"I received the vaccine, the first dose, in my left deltoid, and it was really sore for a day and I took some Ibuprofen and then completely forgot that I had even gotten a vaccine," she said.
Alex will receive the final dose in about 20 days. She said some of her colleagues are still apprehensive about getting the vaccine themselves, and she hopes the ease of her experience will help change their minds.
Electors, tribal leaders react to seizure of Capitol building
Since supporters of President Donald Trump overtook and looted the U.S. Capitol Wednesday, tribal leaders who cast some of Arizona's electoral votes have spoken out.
Tohono O'odham Nation Chairman Ned Norris Junior and Vice Chairwoman Wavalene Saunders called the violence at the Capitol disgraceful. They emphasized the country's diversity and the role Indigenous peoples played in developing freedoms of speech and separation of powers.
Navajo Nation President Jonathan Nez and Vice President Myron Lizer also asked citizens of their nation not to perpetuate the divisive behavior ripping across the country.
Arizona governor to stay focused on virus in yearly address
PHOENIX — Arizona Gov. Doug Ducey will continue to focus on the coronavirus that has sickened more than a half-million Arizonans and killed nearly 10,000 when he delivers his State of the State address.
The Republican governor said in an interview ahead of Monday's speech that the response to the public health emergency that's consumed his administration since March will be reflected in his speech. That includes laying out ways for children to catch up on learning and on replenishing the state's unemployment insurance fund.
Ducey has been broadly criticized for failing to reimpose business and other restrictions in recent weeks. This week, the state reached a tops-in-the-world spot for the most infections per resident.
Navajo Nation Officials Gearing Up For Second Phase Of COVID -19 Vaccine Rollout Plan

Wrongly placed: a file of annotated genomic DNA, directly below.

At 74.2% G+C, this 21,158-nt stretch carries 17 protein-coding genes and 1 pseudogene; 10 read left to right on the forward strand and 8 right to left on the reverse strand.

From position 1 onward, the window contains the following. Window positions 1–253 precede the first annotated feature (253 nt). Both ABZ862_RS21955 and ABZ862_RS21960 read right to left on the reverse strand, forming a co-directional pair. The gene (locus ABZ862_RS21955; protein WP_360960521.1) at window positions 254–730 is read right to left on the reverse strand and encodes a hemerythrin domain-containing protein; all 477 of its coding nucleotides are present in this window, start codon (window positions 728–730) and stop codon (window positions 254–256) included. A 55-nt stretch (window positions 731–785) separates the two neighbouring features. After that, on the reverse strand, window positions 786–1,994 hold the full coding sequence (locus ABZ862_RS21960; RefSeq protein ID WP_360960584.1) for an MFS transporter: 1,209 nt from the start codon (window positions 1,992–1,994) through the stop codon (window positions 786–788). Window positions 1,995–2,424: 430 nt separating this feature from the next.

The Navajo Nation, which spans across portions of Arizona, Utah and New Mexico, is getting ready to enter the next phase of its COVID-19 vaccine rollout. Officials are gearing up to enter the second phase of the COVID vaccination plan next week, said Navajo Nation President Jonathan Nez.
“We’re going to do a blitz, a vaccination blitz if you want to call it that or just getting out there and vaccinating those that are 65 years and over, high-risk patients," he said.
In addition, Nez said individuals from the first phase such as health care workers and frontline workers who were initially hesitant to get the shot, are also getting vaccinated.
Nearly 12,000 doses of the 20,000 vaccines that the Navajo Nation received have been given out so far to residents, said Dr. Loretta Christensen, chief medical officer of the Indian Health Service's Navajo Area. Christensen expects more vaccination events will be scheduled as it receives more supply.
Navajo Nation reports 257 new COVID-19 cases, 6 more deaths
WINDOW ROCK — Navajo Nation health officials on Thursday reported 257 new coronavirus cases and six more deaths.
The latest figures increased the tribe’s totals since the pandemic began to 24,521 cases and 844 known deaths. Health officials said more than 212,000 people have been tested for COVID-19 on the reservation and more than 12,600 have recovered.
On Monday, the Navajo Department of Health identified 73 communities with uncontrolled spread of COVID-19 on the tribe’s vast reservation that covers parts of Arizona, New Mexico and Utah.
The tribe has extended the stay-at-home order and weekend lockdowns through Jan. 25.
Tucson hospital launches center for virus antibody treatment
Federal health officials are teaming up with a Tucson hospital to provide COVID-19 medicines that may help keep infected people out of the hospital.
The U.S. Department of Health and Human Services says Tucson Medical Center on Thursday began administering monoclonal antibody therapeutic treatments at a temporary COVID-19 infusion center.
The department says the center is the second federally supported infusion facility in the country to treat certain COVID-19 patients with mild to moderate symptoms but who are at high risk of severe illness or hospitalization.
Antibodies are made by the body’s immune system to fight the virus.